PA: Is that what the color is called?

PG: Mike Pence White! First she made a wig and I didn’t have a bald cap and my hair is dark, so they had to put white makeup on my hair and it wasn’t sticking properly and it’s actually way easier with the bald cap. So there’s that and the makeup. Our makeup guy tweaks my eyebrows and I wear what looks like a bulletproof vest, but is actually just foam. Pence is a pretty stocky guy and I’m sure I weigh like fifty pounds less than him so I wear this vest.

PA: Are you incredibly hot?

PG: I’m nowhere near as hot as Anthony, who wears a full fat suit from knees to elbows—in two sections.

PA: I’m sure it would murder Trump to know that somebody has to wear a full fat suit to portray him.

PG: Please put that in the article.

PA: I promise you that I will.

PG: I know he reads Tablet.

PA: I’m sure he watches the show.

PG: That’s always the question. We thought he might tweet about it, like, “The failing President’s Show, horrible ratings. . .”

PA: Right.

PG: But also by the second show, he started to be engulfed in a major way in all this Russia stuff. Flynn got fired, Comey. . .

PA: Do you watch them a lot on TV?

PG: Anthony watches Trump a lot. I watch Pence more than I watch Trump. I want to make sure I’m picking up on the nuances.

PA: That makes sense. Your Pence is very nuanced.

PG: Thanks. He’s a more subtle target. He’s a big squinter. And he tilts his head a lot.

PA: Totally.

PG: And he always has a weird smile on his face. I think it’s an adopted earnestness. When I’m doing it, I can feel what’s behind it. You can feel the flippancy or insecurity behind the action. When I make the Pence face, it’s like, that’s not a normal face, it’s a performed thing. It’s not a natural way to exist in the world.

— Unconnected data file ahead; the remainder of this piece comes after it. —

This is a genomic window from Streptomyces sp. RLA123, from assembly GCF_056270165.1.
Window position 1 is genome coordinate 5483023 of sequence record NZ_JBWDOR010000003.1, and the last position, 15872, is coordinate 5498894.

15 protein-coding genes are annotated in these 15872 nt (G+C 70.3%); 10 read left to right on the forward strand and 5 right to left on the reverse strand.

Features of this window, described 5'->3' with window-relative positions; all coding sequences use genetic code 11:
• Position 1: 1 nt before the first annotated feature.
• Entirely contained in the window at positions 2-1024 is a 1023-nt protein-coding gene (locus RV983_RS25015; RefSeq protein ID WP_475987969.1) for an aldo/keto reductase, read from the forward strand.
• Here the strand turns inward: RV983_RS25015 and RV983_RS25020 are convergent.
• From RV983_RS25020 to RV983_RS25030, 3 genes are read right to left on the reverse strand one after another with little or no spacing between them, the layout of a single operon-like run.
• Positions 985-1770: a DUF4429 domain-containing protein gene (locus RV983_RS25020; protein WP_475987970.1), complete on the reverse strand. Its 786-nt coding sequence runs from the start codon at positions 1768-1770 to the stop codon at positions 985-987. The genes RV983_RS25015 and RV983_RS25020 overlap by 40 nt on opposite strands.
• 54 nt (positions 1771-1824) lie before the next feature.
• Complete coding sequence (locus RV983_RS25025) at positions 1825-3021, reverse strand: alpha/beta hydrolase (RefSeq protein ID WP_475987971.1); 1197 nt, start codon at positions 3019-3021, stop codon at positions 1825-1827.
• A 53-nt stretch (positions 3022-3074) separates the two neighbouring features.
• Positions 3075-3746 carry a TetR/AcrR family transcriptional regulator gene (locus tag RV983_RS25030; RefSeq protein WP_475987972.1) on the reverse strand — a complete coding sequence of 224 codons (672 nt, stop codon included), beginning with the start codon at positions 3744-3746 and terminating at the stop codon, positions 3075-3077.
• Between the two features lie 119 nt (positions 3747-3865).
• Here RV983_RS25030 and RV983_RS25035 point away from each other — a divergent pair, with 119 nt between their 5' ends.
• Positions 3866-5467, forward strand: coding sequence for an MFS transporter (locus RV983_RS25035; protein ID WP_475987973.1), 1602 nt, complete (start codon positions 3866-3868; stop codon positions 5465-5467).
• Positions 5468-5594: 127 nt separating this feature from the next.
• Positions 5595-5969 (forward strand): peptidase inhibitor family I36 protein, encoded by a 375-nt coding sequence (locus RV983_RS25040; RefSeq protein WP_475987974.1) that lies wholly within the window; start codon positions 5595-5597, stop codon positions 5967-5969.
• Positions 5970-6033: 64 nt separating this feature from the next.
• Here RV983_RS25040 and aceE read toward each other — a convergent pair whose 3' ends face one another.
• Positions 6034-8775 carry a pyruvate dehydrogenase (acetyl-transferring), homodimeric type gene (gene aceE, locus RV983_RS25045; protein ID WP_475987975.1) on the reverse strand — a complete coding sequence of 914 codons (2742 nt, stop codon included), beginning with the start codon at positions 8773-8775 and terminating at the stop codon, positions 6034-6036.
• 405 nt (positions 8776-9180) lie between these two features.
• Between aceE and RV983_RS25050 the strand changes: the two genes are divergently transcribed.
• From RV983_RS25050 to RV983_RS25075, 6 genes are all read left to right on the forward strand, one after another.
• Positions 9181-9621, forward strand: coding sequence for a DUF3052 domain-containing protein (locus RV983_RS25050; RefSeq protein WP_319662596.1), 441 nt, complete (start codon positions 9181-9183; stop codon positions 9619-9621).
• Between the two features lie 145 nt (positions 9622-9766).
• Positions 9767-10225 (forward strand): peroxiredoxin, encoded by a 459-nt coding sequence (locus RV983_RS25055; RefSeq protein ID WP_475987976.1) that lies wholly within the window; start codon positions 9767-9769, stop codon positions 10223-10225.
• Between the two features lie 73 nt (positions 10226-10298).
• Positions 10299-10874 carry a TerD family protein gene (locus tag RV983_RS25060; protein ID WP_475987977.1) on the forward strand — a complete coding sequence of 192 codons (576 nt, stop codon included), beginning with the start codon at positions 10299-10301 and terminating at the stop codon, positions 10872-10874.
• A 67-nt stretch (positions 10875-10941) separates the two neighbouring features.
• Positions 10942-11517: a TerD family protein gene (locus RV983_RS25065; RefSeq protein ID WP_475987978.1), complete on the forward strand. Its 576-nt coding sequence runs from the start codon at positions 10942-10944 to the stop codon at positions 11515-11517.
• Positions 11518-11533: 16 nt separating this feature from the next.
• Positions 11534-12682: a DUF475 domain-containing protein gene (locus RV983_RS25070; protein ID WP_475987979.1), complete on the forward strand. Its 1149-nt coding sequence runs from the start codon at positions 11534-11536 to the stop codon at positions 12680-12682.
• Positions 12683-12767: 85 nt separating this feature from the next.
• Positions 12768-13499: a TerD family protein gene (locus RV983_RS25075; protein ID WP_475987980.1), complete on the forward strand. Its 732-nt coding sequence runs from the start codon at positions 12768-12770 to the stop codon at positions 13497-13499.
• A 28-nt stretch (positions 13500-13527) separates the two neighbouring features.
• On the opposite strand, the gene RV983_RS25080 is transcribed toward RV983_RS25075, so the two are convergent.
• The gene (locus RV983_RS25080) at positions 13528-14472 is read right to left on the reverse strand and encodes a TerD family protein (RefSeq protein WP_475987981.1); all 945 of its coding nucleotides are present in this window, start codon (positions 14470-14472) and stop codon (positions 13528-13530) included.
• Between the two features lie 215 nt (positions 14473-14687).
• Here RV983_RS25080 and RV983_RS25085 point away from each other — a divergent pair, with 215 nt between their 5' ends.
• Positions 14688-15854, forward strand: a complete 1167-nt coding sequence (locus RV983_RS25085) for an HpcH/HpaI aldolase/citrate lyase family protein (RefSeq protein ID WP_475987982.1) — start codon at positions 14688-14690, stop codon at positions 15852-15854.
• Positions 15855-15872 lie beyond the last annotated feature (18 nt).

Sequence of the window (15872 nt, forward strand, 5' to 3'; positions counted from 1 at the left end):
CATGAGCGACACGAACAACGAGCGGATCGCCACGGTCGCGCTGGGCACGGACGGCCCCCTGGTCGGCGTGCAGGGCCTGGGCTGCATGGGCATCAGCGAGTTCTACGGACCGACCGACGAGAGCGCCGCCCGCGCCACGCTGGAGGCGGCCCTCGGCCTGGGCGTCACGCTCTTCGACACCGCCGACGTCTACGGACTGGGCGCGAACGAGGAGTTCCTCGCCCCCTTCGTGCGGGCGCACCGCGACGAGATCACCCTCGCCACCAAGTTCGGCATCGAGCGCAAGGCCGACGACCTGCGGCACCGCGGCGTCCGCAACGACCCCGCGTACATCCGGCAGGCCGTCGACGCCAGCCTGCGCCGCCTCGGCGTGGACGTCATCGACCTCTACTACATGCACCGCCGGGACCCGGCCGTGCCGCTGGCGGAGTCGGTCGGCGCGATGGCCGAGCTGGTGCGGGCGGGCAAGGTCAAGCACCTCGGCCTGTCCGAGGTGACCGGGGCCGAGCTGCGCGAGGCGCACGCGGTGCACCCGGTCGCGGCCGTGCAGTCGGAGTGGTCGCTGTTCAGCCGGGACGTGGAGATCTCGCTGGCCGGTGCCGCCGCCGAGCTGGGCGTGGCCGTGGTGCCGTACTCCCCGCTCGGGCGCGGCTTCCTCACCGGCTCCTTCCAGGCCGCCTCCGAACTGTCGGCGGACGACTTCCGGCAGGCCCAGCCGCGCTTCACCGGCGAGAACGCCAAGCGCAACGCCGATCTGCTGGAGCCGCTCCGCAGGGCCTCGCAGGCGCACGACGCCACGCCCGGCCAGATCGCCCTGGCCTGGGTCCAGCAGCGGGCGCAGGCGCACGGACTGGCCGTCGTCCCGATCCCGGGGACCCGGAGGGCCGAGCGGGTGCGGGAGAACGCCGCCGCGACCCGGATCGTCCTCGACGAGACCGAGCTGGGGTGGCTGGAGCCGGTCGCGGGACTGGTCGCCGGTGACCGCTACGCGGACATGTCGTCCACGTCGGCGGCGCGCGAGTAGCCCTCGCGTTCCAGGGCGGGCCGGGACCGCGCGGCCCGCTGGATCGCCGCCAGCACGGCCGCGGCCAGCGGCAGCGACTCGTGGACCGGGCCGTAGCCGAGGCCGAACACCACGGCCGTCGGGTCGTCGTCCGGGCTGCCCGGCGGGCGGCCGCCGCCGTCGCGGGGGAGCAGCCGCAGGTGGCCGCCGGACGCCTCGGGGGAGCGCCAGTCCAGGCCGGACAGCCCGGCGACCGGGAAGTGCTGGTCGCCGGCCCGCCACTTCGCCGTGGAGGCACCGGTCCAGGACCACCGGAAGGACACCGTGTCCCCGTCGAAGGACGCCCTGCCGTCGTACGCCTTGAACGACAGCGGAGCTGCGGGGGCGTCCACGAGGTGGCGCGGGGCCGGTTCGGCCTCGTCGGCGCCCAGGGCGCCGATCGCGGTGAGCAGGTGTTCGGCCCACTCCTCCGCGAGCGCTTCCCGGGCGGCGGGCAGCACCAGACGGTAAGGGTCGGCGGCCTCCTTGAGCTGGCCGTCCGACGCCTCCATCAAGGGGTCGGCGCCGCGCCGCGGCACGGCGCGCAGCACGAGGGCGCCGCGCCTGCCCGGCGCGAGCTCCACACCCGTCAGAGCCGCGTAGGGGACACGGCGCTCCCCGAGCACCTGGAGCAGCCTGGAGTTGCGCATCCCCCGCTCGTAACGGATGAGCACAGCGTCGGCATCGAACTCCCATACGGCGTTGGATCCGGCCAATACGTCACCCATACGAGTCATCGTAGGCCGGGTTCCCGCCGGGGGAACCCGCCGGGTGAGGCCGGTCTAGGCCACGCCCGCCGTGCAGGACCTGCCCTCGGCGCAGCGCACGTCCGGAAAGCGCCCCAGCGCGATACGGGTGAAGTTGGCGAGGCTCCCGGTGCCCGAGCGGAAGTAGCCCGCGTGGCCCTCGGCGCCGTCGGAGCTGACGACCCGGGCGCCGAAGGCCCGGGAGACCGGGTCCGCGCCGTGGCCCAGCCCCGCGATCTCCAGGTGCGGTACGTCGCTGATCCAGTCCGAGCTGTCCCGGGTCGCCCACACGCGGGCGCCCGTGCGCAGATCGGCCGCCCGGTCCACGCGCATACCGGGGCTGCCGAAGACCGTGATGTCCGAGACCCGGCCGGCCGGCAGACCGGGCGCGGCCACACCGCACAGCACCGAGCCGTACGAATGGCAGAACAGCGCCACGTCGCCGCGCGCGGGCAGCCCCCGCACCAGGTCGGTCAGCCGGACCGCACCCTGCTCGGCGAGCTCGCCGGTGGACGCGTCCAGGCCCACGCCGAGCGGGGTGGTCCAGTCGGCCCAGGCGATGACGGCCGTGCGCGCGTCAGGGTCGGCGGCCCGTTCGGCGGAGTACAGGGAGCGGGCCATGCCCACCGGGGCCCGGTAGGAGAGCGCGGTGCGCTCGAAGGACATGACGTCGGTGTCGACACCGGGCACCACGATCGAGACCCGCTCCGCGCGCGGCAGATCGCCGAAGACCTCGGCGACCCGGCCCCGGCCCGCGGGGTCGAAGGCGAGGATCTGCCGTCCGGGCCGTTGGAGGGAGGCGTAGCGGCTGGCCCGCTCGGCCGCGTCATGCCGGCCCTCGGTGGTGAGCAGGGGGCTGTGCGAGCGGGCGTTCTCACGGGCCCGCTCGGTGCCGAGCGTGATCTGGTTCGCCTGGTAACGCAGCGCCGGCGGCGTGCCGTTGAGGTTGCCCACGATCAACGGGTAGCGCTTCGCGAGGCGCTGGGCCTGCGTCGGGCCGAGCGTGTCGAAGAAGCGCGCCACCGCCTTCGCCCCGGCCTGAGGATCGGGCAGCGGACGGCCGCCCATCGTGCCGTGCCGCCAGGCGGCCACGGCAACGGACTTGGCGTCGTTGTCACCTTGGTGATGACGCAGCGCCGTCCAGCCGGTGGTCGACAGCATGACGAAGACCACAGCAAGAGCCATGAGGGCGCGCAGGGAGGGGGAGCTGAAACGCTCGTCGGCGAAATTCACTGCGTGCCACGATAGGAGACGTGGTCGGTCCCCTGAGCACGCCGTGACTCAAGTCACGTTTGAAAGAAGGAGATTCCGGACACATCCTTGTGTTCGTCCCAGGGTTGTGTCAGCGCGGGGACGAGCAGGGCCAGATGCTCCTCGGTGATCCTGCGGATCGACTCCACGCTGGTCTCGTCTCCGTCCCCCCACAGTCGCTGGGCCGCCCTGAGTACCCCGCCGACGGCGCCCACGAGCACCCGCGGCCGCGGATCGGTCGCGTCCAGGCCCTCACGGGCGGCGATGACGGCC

PA: This seems like a good time to segue to alcohol. What’s your favorite drink?

PG: I would say a Manhattan, up. Not on the rocks. If I had my druthers, Bakers or Blanton.

PA: How do you eat your eggs?

PG: Scrambled.

PA: How do you drink your coffee?

PG: As water or seltzer. I don’t. I never drink coffee. I never did.

PA: What’s your favorite Jewish Holiday?

PG: We never really celebrated Purim as a kid and Purim and Sukkot are the one that always get short shrift, and I think they might be my favorites.

PA: Did you have a Bar Mitzvah?

PG: I did.

PA: Gefilte fish or lox?

PG: Neither.

PA: That’s very considerate. Favorite pair of shoes?

PG: I have these Cole Haan wingtip type shoes with really cool stitching and blue shoelaces that they don’t make anymore.

PA: Five things in your bag right now?

PG: Cell phone, wallet, keys, a day planner because I don’t put anything in my phone and gum or breathmints because I’m paranoid I’m going to breathe on somebody and they’re going to fall over.

Periel Aschenbrand, a comedian at heart, is the author of On My Kneesand The Only Bush I Trust Is My Own.